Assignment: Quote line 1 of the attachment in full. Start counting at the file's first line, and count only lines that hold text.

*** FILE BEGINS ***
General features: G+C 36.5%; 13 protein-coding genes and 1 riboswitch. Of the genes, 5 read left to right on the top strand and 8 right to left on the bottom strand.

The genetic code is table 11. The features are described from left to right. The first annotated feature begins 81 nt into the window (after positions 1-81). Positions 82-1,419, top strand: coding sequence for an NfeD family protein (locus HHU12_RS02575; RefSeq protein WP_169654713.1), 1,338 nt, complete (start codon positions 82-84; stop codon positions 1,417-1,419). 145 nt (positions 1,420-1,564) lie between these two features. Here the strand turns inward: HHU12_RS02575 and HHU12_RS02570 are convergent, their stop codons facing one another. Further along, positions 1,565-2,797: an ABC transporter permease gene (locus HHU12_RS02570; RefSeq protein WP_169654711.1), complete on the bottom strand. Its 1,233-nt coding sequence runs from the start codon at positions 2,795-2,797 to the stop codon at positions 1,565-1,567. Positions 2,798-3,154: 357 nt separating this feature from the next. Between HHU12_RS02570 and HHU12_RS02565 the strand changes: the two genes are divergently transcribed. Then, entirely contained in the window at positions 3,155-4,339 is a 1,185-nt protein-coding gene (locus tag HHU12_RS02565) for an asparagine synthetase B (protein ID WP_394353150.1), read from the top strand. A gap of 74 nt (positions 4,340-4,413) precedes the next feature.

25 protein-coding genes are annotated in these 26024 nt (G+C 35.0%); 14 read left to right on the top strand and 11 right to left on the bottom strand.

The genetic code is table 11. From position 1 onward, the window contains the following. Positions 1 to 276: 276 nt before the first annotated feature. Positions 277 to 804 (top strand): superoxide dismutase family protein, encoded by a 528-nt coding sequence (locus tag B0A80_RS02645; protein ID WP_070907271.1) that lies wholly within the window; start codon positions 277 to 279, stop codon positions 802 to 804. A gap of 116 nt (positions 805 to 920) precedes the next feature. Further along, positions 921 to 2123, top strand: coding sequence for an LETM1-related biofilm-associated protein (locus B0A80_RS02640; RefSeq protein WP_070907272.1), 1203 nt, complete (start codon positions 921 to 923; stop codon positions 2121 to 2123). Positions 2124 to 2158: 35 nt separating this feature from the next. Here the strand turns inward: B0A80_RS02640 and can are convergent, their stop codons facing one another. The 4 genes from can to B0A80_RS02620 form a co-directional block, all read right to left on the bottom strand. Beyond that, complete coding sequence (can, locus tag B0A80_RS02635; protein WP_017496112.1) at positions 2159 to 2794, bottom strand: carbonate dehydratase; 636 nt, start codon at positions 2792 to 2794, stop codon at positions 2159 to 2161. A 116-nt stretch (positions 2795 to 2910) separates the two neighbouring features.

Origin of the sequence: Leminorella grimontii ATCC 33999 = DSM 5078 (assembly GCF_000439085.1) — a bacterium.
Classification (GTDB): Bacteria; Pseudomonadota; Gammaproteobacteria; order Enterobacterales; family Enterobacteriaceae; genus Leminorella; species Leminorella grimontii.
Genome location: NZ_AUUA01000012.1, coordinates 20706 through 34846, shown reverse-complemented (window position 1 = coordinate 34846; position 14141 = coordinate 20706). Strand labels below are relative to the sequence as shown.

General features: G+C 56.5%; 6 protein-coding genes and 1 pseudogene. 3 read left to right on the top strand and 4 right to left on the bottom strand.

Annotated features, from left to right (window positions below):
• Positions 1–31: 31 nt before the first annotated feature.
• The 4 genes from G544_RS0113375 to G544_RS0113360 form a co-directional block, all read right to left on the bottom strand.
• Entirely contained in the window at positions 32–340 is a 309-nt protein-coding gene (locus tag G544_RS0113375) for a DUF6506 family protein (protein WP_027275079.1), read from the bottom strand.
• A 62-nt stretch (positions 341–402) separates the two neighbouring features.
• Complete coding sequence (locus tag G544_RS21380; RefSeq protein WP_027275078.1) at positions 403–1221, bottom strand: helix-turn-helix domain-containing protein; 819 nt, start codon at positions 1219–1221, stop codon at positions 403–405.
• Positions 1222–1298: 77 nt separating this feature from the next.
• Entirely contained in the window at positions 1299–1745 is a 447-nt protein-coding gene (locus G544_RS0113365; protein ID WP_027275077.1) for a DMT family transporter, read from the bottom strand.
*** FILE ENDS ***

General features: G+C 36.5%; 13 protein-coding genes and 1 riboswitch. Of the genes, 5 read left to right on the top strand and 8 right to left on the bottom strand.